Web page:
It seems like every day there's a new data breach making headlines and consumers are holding their breath to see whether their accounts have been hacked.
In an effort to try and minimize the damage, some banks are automatically canceling debit and credit cards at the first sign of suspicious activity.
The problem is that many customers aren't getting the message that their credit card is no good until after the fact.
Having a credit card closed is inconvenient, to say the least, especially if you use it primarily for everyday expenses or automatic bill payments.
Not only that, there's the potential for your credit score to suffer if the account shows up as "closed" on your credit report.
If you've been notified that your card has been canceled or you were one of the unlucky few who found out by having a transaction denied, there are a few things you can do to make the transition to a new card as smooth as possible.
Keep in mind that most banks will waive the debit card replacement fee if they believe your account is vulnerable to fraud.
Check your credit
Taking a close look at your credit report is the first thing you'll want to do after your credit card is closed. There are a couple of reasons for doing so.
First, you want to see how the canceled card is being reported.
Closing a card, particularly one that's been open for a while, can work against you because it shortens your credit history.
Credit scores are based in part on how long your accounts have been open, so if one of your oldest accounts suddenly disappears, you may see your score drop a few notches.
The other reason to check your credit following a suspected fraud breach is to look for any suspicious activity.
If you see inquiries for credit cards or loans that you don't recognize or purchases that you didn't make, you should let the credit card company know immediately.
The federal Fair Credit Billing Act limits your liability for unauthorized charges to $50, and you're not responsible for any fraudulent purchases if you report suspected theft of your information before the card is actually used.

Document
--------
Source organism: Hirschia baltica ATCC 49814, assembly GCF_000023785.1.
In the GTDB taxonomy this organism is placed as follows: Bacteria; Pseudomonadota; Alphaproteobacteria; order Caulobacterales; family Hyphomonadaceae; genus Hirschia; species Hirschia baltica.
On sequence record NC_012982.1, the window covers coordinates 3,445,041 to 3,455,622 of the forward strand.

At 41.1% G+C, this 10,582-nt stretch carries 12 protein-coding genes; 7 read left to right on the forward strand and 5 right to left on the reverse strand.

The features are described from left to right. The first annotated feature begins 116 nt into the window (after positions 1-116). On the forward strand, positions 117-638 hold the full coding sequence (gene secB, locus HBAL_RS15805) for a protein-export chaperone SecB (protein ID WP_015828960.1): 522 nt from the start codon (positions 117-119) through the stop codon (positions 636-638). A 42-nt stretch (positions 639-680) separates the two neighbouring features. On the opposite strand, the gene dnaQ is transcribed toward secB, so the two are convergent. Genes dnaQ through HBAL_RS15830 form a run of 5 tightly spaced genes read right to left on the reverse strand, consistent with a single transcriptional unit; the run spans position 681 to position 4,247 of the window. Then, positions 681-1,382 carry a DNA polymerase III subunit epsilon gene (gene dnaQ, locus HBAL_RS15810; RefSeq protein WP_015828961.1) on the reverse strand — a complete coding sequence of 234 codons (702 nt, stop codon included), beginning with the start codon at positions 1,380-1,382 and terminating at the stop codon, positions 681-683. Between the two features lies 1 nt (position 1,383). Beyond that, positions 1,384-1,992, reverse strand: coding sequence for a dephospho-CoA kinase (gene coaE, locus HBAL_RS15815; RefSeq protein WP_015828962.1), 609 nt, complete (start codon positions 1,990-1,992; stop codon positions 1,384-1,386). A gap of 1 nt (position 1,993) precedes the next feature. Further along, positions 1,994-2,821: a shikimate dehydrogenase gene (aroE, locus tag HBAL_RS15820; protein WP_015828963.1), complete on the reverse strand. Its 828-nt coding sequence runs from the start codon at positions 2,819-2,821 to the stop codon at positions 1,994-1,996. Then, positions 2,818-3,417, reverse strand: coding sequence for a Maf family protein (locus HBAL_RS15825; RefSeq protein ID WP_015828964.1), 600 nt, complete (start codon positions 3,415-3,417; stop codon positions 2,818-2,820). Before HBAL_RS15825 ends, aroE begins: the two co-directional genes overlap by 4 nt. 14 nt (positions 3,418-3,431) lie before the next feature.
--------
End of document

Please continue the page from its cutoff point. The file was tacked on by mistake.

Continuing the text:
Switch over automatic payments
Using a credit card for recurring payments like your utilities or mortgage is a good way to take some of the hassle out of paying the bills.
Instead of writing out a bunch of checks, you just pay the card in full at the end of the month.
If you've had your credit card closed, you'll need to set aside a chunk of time to update your information for all the accounts that have automatic payments.
When you're updating accounts with the reissued credit card information, try to limit who you share the number with.
Giving out your card number and expiration date over the phone, even if it's to a company that you trust and have a history of doing business with, puts your information at risk for misuse.
Updating your information online is not a foolproof way of keeping it safe since hackers are becoming increasingly savvy but it cuts out the middle man.
Make sure that as you're switching over payments, you're keeping a record of which accounts are connected with your card.
If a fraudulent charge does show up or you see an extra payment that you didn't authorize it may be easier to trace the source.
You should also be sure to get rid of the old credit card once the new one is sent out. Simply cutting the card in half and tossing it in the trash isn't good enough.
You need to make sure that the card number is completely destroyed so it can't be pieced back together. It's also a good idea to run a magnet along the card's data strip to deactivate it and cut up the data chip if it has one.
Consider changing passwords
For the most part, the kinds of data breaches that have gained attention have been associated with the theft of information through a point of sale transactions with Target, Michael's and Home Depot among the most high-profile cases.
Recently, however, Chase announced a security breach affecting approximately 76 million households and seven million small businesses that has been traced to a compromise of its account login system.
That means even if your bank has issued you a new credit card, your personal data may not be 100 percent secure.
Changing your user ID or passwords for your banking and credit card accounts may be a headache but doing so may help to protect your information from would-be thieves.
Minimizing your risk
There's no way to guarantee that your information won't be stolen at some point, so it's important that you're monitoring your accounts on a regular basis.
Don't hesitate to reach out to your card issuer if you see something that doesn't look right and be careful about where you use your card. Gas pumps, for example, are a popular place for thieves to place skimmers that collect your information when you swipe your card.
The other thing to look out for is scammers who may try to contact you by phone or email to get you to give up the goods. Some of these scams are obvious, but others are more sophisticated, even going so far as to set up a seemingly legit-looking website.
If they claim to be someone from your bank or from a business you have an account with, but you don't recognize the number or email address, make sure you verify the source before you share your account details.